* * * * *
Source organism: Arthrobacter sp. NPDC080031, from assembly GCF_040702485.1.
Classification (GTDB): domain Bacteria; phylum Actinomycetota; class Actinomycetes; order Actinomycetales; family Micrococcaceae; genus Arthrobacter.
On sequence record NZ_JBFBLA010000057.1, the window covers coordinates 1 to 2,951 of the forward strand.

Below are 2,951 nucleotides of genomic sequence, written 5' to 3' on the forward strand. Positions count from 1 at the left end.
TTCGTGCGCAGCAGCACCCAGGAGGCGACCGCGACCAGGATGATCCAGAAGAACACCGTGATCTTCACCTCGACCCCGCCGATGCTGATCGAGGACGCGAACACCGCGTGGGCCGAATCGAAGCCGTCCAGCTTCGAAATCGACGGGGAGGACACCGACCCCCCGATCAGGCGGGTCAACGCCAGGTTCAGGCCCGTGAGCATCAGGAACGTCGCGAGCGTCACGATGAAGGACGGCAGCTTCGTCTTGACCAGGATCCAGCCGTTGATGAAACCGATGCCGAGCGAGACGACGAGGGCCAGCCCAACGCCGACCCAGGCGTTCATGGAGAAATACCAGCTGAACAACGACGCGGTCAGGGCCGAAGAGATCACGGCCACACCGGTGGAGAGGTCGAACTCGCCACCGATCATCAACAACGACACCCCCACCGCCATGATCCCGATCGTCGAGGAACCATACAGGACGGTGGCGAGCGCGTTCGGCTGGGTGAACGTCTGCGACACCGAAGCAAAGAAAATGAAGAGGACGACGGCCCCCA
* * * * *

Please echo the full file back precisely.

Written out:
Source organism: Arthrobacter sp. NPDC080031, from assembly GCF_040702485.1.
Classification (GTDB): domain Bacteria; phylum Actinomycetota; class Actinomycetes; order Actinomycetales; family Micrococcaceae; genus Arthrobacter.
On sequence record NZ_JBFBLA010000057.1, the window covers coordinates 1 to 2,951 of the forward strand.

Below are 2,951 nucleotides of genomic sequence, written 5' to 3' on the forward strand. Positions count from 1 at the left end.
TTCGTGCGCAGCAGCACCCAGGAGGCGACCGCGACCAGGATGATCCAGAAGAACACCGTGATCTTCACCTCGACCCCGCCGATGCTGATCGAGGACGCGAACACCGCGTGGGCCGAATCGAAGCCGTCCAGCTTCGAAATCGACGGGGAGGACACCGACCCCCCGATCAGGCGGGTCAACGCCAGGTTCAGGCCCGTGAGCATCAGGAACGTCGCGAGCGTCACGATGAAGGACGGCAGCTTCGTCTTGACCAGGATCCAGCCGTTGATGAAACCGATGCCGAGCGAGACGACGAGGGCCAGCCCAACGCCGACCCAGGCGTTCATGGAGAAATACCAGCTGAACAACGACGCGGTCAGGGCCGAAGAGATCACGGCCACACCGGTGGAGAGGTCGAACTCGCCACCGATCATCAACAACGACACCCCCACCGCCATGATCCCGATCGTCGAGGAACCATACAGGACGGTGGCGAGCGCGTTCGGCTGGGTGAACGTCTGCGACACCGAAGCAAAGAAAATGAAGAGGACGACGGCCCCCA